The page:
Stanley Cup Finals No. 1 Colorado (52-16-10-4) vs. No...

May 26, 2001

Stanley Cup Finals

No. 1 Colorado (52-16-10-4) vs. No. 1 New Jersey (48-19-12-3)

Season series: New Jersey won 6-1 at Colorado Dec. 5, and 6-3 at home March 13.

How they got here: Colorado defeated No. 8 Vancouver in four games, No. 7 Los Angeles in seven and No. 4 St. Louis in five; New Jersey beat No. 8 Carolina in six games, No. 7 Toronto in seven and No. 6 Pittsburgh in five.

Forwards: The Devils' top line of Jason Arnott, Patrik Elias and Petr Sykora lately has been touted as the best in the game, but faces a classic challenge from Avalanche MVP candidate Joe Sakic and wingers Milan Hejduk, who leads all playoff scorers with 20 points, and Alex Tanguay. Second-line contributions will be a key. The Devils' Scott Gomez and Alexander Mogilny are slumping, and the Avs' Chris Drury has a big task replacing injured center Peter Forsberg. With third-line checking center Bobby Holik and Selke Trophy nominee John Madden centering the fourth line, the Devils have the depth edge.

Advantage: Devils.

Defense: The Avs' top pair of Adam Foote and Ray Bourque will be matched against the Devils' No. 1 line, and New Jersey will try to keep Scott Stevens and Ken Daneyko out against Sakic. Rob Blake's booming slap shot gives the Avalanche a powerful weapon, but the Devils' 5-9 Brian Rafalski leads all defensemen in the playoffs with 15 points. Scott Niedermayer has only one point since returning from the Tie Domi knockout blow in the second round, but he's plus-4 in four games and has averaged 21:33 of ice time, lending a valuable puck-moving presence.

Advantage: Avalanche.

Goaltender: Colorado's Patrick Roy has won three Stanley Cups and is the all-time leading playoff goaltender in victories. New Jersey's Martin Brodeur, whose father was the Canadiens' team photographer when Roy played in Montreal, grew up as Roy's biggest fan. But that doesn't mean Brodeur, who has won two Stanley Cups, will take a backseat to Roy. Although Brodeur has received some unusual criticism during the playoffs, he has continued to play confidently. He has the lowest playoff goals-against average of all active goaltenders with at least six appearances.

Advantage: Even.

Special teams: With Blake and Bourque at the points, Colorado's power play has produced an NHL-best 17 goals in the playoffs compared with 13 by the Devils on six fewer chances. Hejduk and Arnott both have four power-play goals, tying them for the playoff lead. There's virtually no difference in the effectiveness of the penalty-killing units, but the Devils were terrific against the Penguins, holding them to 2-for-14 in the conference finals. Stephane Yelle and Shjon Podein are the top penalty-killing forwards for Colorado, but the Devils' John Madden and Jay Pandolfo are more of a threat to score short-handed.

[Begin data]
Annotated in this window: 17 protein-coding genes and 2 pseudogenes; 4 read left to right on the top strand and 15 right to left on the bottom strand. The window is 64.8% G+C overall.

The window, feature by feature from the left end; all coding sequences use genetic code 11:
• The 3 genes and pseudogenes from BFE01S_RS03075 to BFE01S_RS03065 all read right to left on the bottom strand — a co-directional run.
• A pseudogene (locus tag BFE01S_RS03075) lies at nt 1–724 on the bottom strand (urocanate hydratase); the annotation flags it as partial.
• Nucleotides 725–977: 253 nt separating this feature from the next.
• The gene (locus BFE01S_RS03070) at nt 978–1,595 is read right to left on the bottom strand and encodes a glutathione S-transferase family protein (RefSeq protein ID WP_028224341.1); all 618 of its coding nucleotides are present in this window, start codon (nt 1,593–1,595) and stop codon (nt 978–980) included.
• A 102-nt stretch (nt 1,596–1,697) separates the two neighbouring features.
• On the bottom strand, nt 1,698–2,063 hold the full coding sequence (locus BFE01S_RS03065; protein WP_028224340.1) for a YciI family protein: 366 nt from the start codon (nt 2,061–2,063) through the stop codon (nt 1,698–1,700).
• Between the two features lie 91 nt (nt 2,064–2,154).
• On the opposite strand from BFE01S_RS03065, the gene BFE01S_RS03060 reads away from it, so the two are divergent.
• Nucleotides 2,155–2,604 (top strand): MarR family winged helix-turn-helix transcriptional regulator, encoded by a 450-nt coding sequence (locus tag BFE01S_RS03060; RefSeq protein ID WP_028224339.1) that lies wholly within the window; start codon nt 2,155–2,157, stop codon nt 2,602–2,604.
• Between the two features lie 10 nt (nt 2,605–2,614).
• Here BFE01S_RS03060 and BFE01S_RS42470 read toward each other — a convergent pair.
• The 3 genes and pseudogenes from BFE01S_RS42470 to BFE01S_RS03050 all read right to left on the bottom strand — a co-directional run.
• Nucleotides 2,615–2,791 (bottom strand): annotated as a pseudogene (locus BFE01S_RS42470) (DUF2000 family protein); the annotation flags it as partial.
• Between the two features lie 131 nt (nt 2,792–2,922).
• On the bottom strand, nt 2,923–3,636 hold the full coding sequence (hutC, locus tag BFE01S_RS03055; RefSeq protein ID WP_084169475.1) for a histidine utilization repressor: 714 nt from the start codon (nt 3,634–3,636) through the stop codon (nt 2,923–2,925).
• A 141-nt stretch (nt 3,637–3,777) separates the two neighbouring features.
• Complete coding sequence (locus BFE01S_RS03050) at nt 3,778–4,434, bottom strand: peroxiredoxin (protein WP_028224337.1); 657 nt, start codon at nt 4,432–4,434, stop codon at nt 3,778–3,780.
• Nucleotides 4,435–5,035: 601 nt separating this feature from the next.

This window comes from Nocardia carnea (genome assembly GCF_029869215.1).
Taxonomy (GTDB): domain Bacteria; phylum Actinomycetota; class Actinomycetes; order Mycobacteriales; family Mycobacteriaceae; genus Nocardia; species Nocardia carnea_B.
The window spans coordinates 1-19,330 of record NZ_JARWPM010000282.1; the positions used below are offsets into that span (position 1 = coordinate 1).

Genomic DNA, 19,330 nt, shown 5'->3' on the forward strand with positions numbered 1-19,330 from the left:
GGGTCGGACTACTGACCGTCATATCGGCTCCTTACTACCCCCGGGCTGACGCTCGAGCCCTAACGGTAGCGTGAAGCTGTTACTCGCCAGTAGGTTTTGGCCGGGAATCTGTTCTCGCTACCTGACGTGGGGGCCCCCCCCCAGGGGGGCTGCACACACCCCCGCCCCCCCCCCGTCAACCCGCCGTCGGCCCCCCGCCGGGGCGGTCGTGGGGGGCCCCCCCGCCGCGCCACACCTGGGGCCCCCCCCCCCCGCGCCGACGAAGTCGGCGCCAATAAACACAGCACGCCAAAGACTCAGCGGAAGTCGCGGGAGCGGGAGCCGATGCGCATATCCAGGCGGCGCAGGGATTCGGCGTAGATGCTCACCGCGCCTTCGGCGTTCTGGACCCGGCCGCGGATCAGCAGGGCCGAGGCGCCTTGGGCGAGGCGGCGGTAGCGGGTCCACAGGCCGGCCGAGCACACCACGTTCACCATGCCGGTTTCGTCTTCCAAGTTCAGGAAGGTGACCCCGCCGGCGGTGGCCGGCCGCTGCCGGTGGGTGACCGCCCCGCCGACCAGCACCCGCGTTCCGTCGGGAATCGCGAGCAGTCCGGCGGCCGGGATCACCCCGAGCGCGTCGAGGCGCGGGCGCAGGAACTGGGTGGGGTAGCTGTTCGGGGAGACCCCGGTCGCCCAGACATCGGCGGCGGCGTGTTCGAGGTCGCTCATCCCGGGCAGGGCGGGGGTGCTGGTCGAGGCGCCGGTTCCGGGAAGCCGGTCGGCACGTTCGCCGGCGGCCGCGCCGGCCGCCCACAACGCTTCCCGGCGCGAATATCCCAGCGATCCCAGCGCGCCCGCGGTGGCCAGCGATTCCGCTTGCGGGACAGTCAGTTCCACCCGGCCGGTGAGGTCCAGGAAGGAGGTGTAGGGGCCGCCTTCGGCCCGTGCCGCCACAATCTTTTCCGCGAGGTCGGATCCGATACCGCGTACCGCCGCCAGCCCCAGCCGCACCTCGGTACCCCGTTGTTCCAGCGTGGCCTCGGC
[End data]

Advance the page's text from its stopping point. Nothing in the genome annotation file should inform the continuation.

Advantage: Avalanche.

Coaching: Colorado's Bob Hartley and the Devils' Larry Robinson couldn't come from more disparate hockey backgrounds. Hartley has no professional playing experience and worked in a windshield factory until he was 27. Robinson was a Hall of Fame defenseman with the Montreal Canadiens dynasty in the late 1970s who has played for or coached eight Cup winners. Hartley only recently began rolling four lines after receiving criticism for overworking his stars. Robinson uses his entire roster, does a good job matching lines and has his defense playing at its peak.

Advantage: Devils.

Intangibles: Colorado is the sentimental favorite because this is a chance for the 40-year-old Bourque to inscribe his name on the Cup after nearly 21 full seasons in Boston. There's a remote shot that Forsberg, who had his spleen removed, might return for Game 6 to provide an emotional lift. The Avs have home-ice advantage, but the Devils own a 6-2 playoff road record. Overshadowing everything else is the brilliance of the Devils' defensive scheme coupled with their transition offense and their depth. If they take Sakic out of the equation, the Avs are in big trouble.

Advantage: Devils.

Prediction: Devils in six games. -- Newsday

Schedule

(Best of seven)

Today -- at Colorado, 8 p.m., ESPN

Tuesday -- at Colorado, 8 p.m., ESPN

Thursday -- at New Jersey, 8 p.m., chs. 2, 7

June 2 -- at New Jersey, 8 p.m., chs. 2, 7

*June 4 -- at Colorado, 8 p.m., chs. 2, 7

*June 7 -- at New Jersey, 8 p.m., chs. 2, 7

*June 9 -- at Colorado, 8 p.m., chs. 2, 7

* -- If necessary

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